For centuries, it has been the practice in the Catholic Church to cover images in the fortnight before Easter. Here is the main sanctuary, with the processional cross and High Altar cross veiled in purple.
This derives from the ancient custom - still practised in many countries - of removing or veiling images in times of death and great mourning. In rural Ireland it was the custom to mark a death by turning pictures towards the wall. In many cultures, women veil themsleves at funerals, as a mark of mourning.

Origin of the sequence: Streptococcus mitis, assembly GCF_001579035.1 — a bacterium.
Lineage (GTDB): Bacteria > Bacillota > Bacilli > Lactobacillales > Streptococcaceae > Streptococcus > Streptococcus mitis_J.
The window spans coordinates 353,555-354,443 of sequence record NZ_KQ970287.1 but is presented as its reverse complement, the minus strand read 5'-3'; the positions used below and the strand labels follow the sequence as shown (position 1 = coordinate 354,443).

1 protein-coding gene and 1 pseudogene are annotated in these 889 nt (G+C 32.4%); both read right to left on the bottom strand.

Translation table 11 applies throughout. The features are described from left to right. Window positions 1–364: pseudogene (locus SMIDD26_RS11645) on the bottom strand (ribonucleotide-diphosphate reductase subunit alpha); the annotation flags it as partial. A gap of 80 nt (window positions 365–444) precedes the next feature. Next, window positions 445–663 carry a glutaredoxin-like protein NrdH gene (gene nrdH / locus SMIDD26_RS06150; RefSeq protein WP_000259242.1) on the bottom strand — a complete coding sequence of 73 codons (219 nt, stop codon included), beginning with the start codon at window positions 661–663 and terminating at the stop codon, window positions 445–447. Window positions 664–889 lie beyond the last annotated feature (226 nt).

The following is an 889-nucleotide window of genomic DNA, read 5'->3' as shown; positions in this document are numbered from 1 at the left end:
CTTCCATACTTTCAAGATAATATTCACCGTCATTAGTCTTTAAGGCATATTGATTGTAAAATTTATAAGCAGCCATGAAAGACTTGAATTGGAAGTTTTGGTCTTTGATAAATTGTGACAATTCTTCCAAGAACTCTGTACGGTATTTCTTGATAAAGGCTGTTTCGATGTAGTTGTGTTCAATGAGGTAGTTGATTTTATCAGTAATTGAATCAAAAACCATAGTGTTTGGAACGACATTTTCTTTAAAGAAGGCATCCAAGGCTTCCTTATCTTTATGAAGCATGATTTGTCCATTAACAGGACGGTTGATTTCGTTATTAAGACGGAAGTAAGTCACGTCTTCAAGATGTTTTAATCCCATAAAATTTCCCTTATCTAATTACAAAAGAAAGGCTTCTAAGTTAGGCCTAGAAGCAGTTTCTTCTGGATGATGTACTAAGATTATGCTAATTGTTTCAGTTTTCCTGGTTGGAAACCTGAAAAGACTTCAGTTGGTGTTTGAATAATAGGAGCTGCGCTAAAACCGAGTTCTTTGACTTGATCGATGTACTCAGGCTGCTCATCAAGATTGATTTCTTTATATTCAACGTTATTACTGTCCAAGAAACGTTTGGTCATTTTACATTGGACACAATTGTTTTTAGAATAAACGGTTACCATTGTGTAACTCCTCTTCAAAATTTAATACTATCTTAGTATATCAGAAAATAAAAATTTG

By covering images, we emphasise the solemnity and sadness of this time, when we prepare for the Passion and death of Jesus. Images speak of beauty, of celebration and consolation; but now there is a disruption of the familiar landscape, familiar objects are removed from view, all is stark and desolate.
This sombre mood will reach its climax in the night of Jesus' arrest, Maundy Thursday, when the altar itself will be stripped and laid bare, as he was stripped before the soldiers. atttttttttttttttt
So the mood now is solemn, earnest - as we wait in anticipation of the colour, light and celebration of the Resurrection.